The clock is ticking. The Pentagon has until the end of this month to get a secretary confirmed before Congress and the White House get involved with the Defense Department’s long-vacant top job.
Following former Defense Secretary James Mattis’s resignation last year, and the June nomination withdrawal of his no. 2, former Deputy Defense Secretary Patrick Shanahan, top defense officials are putting together contingencies for keeping leadership in place at the department after multiple setbacks. Best case scenario: Acting Defense Secretary Mark Esper, who had been serving as Army secretary since late 2017, gets a confirmation hearing and a Senate vote in the next couple of weeks.
“Our expectation is that’ll be shortly,” a defense official told reporters on background Tuesday.
Under federal law, Esper cannot be considered for the Pentagon’s top job while he serves in the “acting” role, so the plan is to send him back to the Army after the Senate announces they have received his nomination for SECDEF. Then current Navy Secretary Richard Spencer will step into the acting role during the confirmation process.
“Within the last two weeks, we’ve been spending time with Secretary Spencer, to get him ready,” SECDEF chief of staff Eric Chewning told reporters.
As a service secretary, Spencer is familiar with the manning, training and equipping side of the job, but he “has not been exposed to the range of operational issues that the secretary of defense is responsible for,” Chewning added.
Meanwhile, in the services, Army Undersecretary Ryan McCarthy has been “performing of the duties of the Army secretary” since Esper took office on June 24, and Army general counsel has been performing the duties of the undersecretary.
McCarthy will go back to the undersecretary job while Esper awaits confirmation, then back to the acting role while he waits on a nomination to become the Army secretary proper.
It’ll be a similar case in the Navy. While Spencer moves to the acting SECDEF role, Navy Undersecretary Thomas Modly will temporarily fleet up to fill in for him in the “performing the duties of” role.
And in the office of the defense secretary, current Pentagon comptroller David Norquist will continue to serve as acting SECDEF while Esper awaits confirmation, then step down and be replaced by another senior official while he awaits his own nomination, for confirmed deputy SECDEF.
Practically, all of the officials in place have the same authorities they would have if they were serving in the role as confirmed nominees, the defense official said. Any policy changes, or operational moves, are theirs to make.
The reason for all of this careful maneuvering is somewhat complicated: An official cannot be nominated for a role while they are currently serving as the “acting,” unless they were already the no. 2 in that organization.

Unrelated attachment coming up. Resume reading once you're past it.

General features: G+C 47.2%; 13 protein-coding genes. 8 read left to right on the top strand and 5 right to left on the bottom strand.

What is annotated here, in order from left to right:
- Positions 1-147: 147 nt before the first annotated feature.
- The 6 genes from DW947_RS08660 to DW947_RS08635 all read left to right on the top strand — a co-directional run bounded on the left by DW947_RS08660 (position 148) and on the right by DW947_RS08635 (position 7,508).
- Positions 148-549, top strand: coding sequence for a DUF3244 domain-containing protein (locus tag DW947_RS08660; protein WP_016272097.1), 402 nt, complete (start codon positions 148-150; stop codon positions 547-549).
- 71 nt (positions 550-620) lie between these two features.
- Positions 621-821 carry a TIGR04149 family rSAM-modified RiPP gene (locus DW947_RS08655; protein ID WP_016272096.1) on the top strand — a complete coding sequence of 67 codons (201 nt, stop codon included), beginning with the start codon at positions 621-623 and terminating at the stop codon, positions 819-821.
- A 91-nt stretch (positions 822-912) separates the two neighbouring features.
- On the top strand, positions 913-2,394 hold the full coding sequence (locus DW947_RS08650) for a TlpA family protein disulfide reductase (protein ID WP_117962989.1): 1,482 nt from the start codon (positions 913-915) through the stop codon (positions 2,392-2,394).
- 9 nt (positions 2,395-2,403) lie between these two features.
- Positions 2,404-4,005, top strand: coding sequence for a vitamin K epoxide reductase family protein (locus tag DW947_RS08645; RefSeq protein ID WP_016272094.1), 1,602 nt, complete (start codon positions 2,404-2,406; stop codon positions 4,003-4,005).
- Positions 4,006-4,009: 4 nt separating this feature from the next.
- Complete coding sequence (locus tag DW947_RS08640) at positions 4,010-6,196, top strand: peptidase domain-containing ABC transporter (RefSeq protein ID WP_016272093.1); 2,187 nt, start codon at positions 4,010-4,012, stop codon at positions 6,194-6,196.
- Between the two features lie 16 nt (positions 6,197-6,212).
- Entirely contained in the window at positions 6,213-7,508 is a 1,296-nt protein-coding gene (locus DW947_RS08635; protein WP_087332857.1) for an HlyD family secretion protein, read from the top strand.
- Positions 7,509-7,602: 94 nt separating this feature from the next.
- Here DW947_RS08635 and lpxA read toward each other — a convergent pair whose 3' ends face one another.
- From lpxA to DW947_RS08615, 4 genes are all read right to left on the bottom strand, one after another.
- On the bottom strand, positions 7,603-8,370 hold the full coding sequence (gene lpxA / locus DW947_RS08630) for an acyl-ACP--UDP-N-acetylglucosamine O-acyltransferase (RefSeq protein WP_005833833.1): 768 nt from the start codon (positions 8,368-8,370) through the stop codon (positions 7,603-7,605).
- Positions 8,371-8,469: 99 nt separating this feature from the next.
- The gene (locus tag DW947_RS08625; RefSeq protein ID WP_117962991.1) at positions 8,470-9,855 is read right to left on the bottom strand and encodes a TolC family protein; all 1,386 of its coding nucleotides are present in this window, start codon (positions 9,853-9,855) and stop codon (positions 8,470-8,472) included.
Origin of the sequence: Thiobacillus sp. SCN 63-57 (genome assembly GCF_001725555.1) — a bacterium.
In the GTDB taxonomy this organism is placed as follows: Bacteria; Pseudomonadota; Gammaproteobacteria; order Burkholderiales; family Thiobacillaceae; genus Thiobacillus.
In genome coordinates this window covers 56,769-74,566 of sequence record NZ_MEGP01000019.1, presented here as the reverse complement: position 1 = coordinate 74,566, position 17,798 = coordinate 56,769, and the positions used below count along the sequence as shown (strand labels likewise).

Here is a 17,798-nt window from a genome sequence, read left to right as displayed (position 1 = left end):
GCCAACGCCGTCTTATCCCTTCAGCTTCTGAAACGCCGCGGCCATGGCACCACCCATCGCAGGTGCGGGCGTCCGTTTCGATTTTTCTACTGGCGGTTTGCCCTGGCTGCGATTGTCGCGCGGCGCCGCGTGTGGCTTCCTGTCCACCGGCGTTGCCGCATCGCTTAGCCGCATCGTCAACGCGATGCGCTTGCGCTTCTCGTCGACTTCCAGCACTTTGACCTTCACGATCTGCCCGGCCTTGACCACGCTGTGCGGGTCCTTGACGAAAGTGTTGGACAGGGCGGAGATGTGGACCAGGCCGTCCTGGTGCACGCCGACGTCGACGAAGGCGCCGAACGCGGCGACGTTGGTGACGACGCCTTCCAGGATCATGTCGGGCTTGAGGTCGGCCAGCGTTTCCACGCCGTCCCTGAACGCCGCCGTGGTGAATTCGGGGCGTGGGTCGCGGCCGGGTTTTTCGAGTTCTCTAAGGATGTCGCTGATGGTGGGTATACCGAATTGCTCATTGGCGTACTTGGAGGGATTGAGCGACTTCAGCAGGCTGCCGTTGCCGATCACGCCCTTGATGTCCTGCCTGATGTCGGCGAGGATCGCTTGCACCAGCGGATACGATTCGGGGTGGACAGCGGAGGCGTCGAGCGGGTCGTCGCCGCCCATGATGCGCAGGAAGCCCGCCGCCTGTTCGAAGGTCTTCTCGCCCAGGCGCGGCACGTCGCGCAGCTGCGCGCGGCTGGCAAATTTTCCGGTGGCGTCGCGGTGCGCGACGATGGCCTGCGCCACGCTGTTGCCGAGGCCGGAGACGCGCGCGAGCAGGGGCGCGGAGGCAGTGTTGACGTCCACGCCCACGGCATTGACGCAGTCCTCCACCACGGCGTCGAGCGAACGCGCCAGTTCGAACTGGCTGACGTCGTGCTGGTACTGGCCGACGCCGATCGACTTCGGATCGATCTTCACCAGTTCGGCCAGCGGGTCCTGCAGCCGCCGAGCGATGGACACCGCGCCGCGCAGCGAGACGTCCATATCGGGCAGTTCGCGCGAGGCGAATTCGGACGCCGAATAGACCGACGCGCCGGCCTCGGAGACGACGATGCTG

That’s why Shanahan could be acting SECDEF during his nomination process. And you can’t call someone “acting” if there is technically already a confirmed official in that role, which is why McCarthy is “performing the duties of Army secretary,” and not serving as the acting Army secretary, as he did for much of 2017, while the service waited for a nomination to the top spot to come through.
“We’re also going to brief our allies and partners to ensure a smooth transition,” Chewning said, in addition to releasing memos to the force with updates on the process.
If Esper’s nomination is still pending by the end of the month, the Federal Vacancies Reform Act of 1998 dictates that the comptroller general of the U.S. report the ongoing vacancy to the congressional armed services committees, the president and the Office of Personnel Management.
There are plans in place for that contingency, the defense official said, but would not elaborate on them.
There is some precedent to show that the White House and Congress can work together for a quick turnaround.
Former Defense Secretary Robert Gates was nominated and confirmed in three days following the late 2006 resignation of former Defense Secretary Donald Rumsfeld, and it took less than a week to nominate and confirm former Defense Secretary William Perry in 1997.
“We will not presume confirmation,” Chewning said. “The minute the nomination goes to the Senate, it’s the Senate’s prerogative to take as long as they need to.”
But Congress’ schedule is already jam-packed this month before it takes off for August recess, so if there’s no hearing this month, not only is DoD in violation of federal law, it could be at least another month of top Pentagon leadership serving in “acting” or “performing the duties of” capacities.
Esper has been preparing for his Senate Armed Services Committee, the official said. He is also working under the ethics agreement he signed as Army secretary in 2017, recusing himself from any DoD deals with Raytheon, where he used to be an executive. A new ethics agreement, with that stipulation, will be drawn up if he is confirmed as SECDEF.
If they reject Esper’s nomination, or it is withdrawn, the 210-clock starts over. Whether he would go back to his Army secretary role hasn’t been determined, the official said.
Meghann Myers is the Pentagon bureau chief at Military Times. She covers operations, policy, personnel, leadership and other issues affecting service members.